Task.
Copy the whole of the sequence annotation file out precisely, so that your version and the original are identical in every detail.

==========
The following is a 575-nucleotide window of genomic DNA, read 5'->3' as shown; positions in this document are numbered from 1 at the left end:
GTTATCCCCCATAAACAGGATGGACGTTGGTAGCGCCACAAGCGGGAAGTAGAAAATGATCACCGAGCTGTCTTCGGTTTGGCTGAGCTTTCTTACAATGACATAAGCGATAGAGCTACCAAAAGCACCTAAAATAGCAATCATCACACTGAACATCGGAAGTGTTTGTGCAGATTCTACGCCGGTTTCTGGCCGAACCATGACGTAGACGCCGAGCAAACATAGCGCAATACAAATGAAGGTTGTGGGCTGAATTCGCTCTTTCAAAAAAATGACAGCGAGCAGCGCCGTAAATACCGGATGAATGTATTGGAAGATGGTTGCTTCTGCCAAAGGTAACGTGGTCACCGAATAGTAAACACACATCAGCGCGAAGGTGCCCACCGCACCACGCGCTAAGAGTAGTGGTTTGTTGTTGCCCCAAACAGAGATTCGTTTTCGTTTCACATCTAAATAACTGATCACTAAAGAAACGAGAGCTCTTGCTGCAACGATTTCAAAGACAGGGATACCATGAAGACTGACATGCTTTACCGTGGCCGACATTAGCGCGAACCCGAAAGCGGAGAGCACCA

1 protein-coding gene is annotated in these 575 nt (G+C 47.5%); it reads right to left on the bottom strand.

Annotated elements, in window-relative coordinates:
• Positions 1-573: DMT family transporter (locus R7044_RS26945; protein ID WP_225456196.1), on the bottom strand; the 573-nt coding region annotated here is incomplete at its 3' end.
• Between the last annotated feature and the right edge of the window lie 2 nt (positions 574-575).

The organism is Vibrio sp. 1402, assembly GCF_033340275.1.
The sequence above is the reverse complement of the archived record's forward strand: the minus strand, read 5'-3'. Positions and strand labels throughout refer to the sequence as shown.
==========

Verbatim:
The following is a 575-nucleotide window of genomic DNA, read 5'->3' as shown; positions in this document are numbered from 1 at the left end:
GTTATCCCCCATAAACAGGATGGACGTTGGTAGCGCCACAAGCGGGAAGTAGAAAATGATCACCGAGCTGTCTTCGGTTTGGCTGAGCTTTCTTACAATGACATAAGCGATAGAGCTACCAAAAGCACCTAAAATAGCAATCATCACACTGAACATCGGAAGTGTTTGTGCAGATTCTACGCCGGTTTCTGGCCGAACCATGACGTAGACGCCGAGCAAACATAGCGCAATACAAATGAAGGTTGTGGGCTGAATTCGCTCTTTCAAAAAAATGACAGCGAGCAGCGCCGTAAATACCGGATGAATGTATTGGAAGATGGTTGCTTCTGCCAAAGGTAACGTGGTCACCGAATAGTAAACACACATCAGCGCGAAGGTGCCCACCGCACCACGCGCTAAGAGTAGTGGTTTGTTGTTGCCCCAAACAGAGATTCGTTTTCGTTTCACATCTAAATAACTGATCACTAAAGAAACGAGAGCTCTTGCTGCAACGATTTCAAAGACAGGGATACCATGAAGACTGACATGCTTTACCGTGGCCGACATTAGCGCGAACCCGAAAGCGGAGAGCACCA

1 protein-coding gene is annotated in these 575 nt (G+C 47.5%); it reads right to left on the bottom strand.

Annotated elements, in window-relative coordinates:
• Positions 1-573: DMT family transporter (locus R7044_RS26945; protein ID WP_225456196.1), on the bottom strand; the 573-nt coding region annotated here is incomplete at its 3' end.
• Between the last annotated feature and the right edge of the window lie 2 nt (positions 574-575).

The organism is Vibrio sp. 1402, assembly GCF_033340275.1.
The sequence above is the reverse complement of the archived record's forward strand: the minus strand, read 5'-3'. Positions and strand labels throughout refer to the sequence as shown.